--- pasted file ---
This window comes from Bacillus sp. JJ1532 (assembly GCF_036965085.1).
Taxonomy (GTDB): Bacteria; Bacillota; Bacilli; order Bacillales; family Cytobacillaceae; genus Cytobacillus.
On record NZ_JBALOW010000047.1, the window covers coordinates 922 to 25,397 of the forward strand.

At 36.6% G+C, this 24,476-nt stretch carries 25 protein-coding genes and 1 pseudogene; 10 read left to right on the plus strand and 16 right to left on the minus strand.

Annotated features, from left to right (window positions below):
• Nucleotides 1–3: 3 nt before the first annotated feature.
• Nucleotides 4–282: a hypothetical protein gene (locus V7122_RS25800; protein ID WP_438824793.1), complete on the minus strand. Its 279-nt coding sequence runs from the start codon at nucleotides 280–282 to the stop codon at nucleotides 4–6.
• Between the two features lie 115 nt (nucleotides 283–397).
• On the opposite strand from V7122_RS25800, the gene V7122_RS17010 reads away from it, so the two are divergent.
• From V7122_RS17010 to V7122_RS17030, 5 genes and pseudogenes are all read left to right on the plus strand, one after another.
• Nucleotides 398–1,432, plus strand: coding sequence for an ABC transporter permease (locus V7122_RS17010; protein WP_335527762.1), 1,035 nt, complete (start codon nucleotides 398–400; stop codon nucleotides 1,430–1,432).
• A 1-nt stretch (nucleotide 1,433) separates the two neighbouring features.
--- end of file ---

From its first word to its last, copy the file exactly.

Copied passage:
This window comes from Bacillus sp. JJ1532 (assembly GCF_036965085.1).
Taxonomy (GTDB): Bacteria; Bacillota; Bacilli; order Bacillales; family Cytobacillaceae; genus Cytobacillus.
On record NZ_JBALOW010000047.1, the window covers coordinates 922 to 25,397 of the forward strand.

At 36.6% G+C, this 24,476-nt stretch carries 25 protein-coding genes and 1 pseudogene; 10 read left to right on the plus strand and 16 right to left on the minus strand.

Annotated features, from left to right (window positions below):
• Nucleotides 1–3: 3 nt before the first annotated feature.
• Nucleotides 4–282: a hypothetical protein gene (locus V7122_RS25800; protein ID WP_438824793.1), complete on the minus strand. Its 279-nt coding sequence runs from the start codon at nucleotides 280–282 to the stop codon at nucleotides 4–6.
• Between the two features lie 115 nt (nucleotides 283–397).
• On the opposite strand from V7122_RS25800, the gene V7122_RS17010 reads away from it, so the two are divergent.
• From V7122_RS17010 to V7122_RS17030, 5 genes and pseudogenes are all read left to right on the plus strand, one after another.
• Nucleotides 398–1,432, plus strand: coding sequence for an ABC transporter permease (locus V7122_RS17010; protein WP_335527762.1), 1,035 nt, complete (start codon nucleotides 398–400; stop codon nucleotides 1,430–1,432).
• A 1-nt stretch (nucleotide 1,433) separates the two neighbouring features.